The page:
Friday, December 24, 2004

Arabs in History by Bernard Lewis

Do I need to tell you to go read it?

As the title says, this is a history of the Arabs, not of Islam as such. I learned a lot about things I'd never heard of before, such as the great revolts of negro slaves around Basra.

This was the 1966 edition of a book first published in 1950, and I suspect Bernard would have had his hands on new material by now. It might be, for example, that the three century long devastation in agriculture in Tunisia in the wake of the Hilal and Sulaim tribes invasions owed something to climate change.

I'd be quite interested in knowing if he would revise passages like this:

The word "atomistic" is often used to describe a habit of mind and outlook, recognizable in many aspects of the civilization of the Arab and dominant in the later stages of his history. By this is meant the tendency to view life and the universe as a series of static, concrete and disjunct entities, loosely linked in a sort of mechanical or even casual association by circumstances or the mind of an individual, but having no organic interrelation of their own. Though by no means universal, this tendency affects the life of the Arab in many different ways. He conceives his society not as an organic whole, compounded of interrelated and interacting parts, but as an association of separate groups--religions, nations, classes--held together only by the ground beneath and the government above. His town is an agglomeration of quarters, guilds, clans, houses, only rarely with any corporate civic identity of its own. In contrast to the scientists and philosophers on the one hand and the mystics on the other, the ordinary orthodox theologian, scholar or litterateur shows the same quality in his attitude to knowledge. The various disciplines are not different ways of reaching out towards the same heart, pooling their findings in an integrated whole, but separate and self-contained compartments, each holding a finite number of pieces of knowledge, the progressive accumulation of which constitutes learning. Arabic literature, devoid of epic or drama, achieves its effects by a series of separate observations or characterizations, minute and vivid, but fragmentary, linked by the subjective associations of author and reader, rarely by an overriding plan. The Arabic poem is a set of separate and detachable lines, strung pearls that are perfect in themselves, usually interchangeable. Arabic music is modal and rhythmic, developed by fantasy and variation, never by harmony. Arabic art--mainly applied and decorative--is distinguished by its minuteness and perfection of detail rather than by composition or perspective. The historians and biographers, like the fiction writers, present their narrative as a series of loosely connected incidents. Even the individual is drawn as a sum of attributes, often listed, as a recent writer remarks, like the description on a passport.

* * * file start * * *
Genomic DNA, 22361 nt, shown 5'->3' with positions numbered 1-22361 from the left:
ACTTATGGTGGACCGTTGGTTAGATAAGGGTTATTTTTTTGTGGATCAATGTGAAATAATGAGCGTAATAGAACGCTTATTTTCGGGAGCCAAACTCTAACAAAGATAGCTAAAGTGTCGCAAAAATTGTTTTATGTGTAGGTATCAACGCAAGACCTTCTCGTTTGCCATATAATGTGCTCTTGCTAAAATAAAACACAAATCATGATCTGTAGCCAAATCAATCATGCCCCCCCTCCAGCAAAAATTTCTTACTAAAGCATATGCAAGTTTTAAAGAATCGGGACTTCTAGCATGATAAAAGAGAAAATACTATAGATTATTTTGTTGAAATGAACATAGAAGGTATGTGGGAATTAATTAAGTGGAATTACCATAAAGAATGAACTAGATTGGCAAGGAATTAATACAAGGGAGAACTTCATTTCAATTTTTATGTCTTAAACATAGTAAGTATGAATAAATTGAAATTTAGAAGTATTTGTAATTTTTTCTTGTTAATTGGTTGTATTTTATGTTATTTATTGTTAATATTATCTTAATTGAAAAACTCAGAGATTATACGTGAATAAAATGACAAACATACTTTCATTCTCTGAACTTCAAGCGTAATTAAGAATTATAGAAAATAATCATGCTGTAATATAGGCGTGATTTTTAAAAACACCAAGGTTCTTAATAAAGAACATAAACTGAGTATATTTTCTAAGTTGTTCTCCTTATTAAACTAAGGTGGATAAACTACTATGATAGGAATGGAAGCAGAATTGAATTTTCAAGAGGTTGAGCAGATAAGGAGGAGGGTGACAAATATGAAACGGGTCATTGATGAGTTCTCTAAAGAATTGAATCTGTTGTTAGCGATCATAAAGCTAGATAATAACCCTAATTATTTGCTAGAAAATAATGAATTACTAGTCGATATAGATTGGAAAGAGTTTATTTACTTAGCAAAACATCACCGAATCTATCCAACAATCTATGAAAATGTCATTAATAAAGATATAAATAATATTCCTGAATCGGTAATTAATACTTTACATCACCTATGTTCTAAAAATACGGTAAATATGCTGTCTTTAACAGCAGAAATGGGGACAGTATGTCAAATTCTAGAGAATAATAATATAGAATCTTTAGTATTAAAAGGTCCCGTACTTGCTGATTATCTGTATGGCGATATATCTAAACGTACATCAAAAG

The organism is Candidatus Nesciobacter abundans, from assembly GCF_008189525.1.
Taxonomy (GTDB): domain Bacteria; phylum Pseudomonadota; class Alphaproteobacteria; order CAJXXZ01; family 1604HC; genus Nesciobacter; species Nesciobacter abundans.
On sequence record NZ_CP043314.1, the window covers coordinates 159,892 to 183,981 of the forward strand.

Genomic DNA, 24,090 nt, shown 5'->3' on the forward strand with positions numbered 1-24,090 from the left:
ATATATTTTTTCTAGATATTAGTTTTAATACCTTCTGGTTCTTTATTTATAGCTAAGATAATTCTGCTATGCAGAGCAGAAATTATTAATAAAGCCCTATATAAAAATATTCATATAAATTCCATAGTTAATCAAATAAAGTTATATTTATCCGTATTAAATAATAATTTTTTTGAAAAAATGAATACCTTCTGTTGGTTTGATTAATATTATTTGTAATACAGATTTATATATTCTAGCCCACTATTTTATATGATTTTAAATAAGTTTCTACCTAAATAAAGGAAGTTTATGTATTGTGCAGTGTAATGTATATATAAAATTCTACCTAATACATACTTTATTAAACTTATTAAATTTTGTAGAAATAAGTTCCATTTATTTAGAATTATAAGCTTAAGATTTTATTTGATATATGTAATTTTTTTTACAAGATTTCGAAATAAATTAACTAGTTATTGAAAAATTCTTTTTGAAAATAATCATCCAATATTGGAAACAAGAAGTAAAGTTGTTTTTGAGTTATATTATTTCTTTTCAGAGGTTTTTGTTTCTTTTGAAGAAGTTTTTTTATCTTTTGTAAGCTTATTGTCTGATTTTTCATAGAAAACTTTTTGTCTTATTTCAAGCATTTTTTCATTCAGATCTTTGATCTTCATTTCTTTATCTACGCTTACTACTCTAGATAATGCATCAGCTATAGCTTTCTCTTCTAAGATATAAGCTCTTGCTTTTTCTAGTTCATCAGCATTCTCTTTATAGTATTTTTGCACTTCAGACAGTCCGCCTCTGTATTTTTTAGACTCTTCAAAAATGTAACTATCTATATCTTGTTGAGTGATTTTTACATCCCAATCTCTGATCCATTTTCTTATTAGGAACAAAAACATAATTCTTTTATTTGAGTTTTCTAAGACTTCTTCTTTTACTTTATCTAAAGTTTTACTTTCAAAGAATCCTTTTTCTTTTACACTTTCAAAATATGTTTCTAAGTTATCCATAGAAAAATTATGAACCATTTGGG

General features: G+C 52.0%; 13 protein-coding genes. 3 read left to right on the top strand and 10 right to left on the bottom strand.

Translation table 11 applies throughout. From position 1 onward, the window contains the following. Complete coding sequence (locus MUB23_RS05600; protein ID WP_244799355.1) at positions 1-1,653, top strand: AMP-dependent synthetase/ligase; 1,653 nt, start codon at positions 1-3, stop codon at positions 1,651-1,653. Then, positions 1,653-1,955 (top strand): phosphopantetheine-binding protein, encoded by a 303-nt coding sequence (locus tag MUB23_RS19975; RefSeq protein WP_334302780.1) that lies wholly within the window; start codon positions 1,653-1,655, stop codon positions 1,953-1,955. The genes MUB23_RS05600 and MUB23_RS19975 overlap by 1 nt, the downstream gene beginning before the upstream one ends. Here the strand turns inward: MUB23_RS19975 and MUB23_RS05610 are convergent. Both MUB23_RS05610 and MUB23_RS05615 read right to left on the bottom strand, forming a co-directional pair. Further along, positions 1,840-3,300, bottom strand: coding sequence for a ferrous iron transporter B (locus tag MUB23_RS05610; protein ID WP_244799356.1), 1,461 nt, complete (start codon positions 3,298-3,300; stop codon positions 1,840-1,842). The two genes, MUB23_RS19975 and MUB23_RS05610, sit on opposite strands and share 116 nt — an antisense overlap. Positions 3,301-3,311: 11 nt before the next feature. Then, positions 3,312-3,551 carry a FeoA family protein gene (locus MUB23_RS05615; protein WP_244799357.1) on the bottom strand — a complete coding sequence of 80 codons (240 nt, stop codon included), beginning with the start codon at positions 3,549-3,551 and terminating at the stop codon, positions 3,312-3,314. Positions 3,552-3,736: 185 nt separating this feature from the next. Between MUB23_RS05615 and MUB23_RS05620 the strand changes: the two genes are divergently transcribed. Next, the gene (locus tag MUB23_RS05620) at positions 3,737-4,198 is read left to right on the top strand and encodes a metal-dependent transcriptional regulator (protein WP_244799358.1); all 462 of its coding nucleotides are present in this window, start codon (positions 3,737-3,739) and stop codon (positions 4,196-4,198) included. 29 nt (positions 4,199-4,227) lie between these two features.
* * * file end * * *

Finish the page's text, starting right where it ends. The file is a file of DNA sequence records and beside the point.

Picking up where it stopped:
Is that oversimplified? Or perhaps an accurate portrayal of the better documented years of decay?

Go read it.

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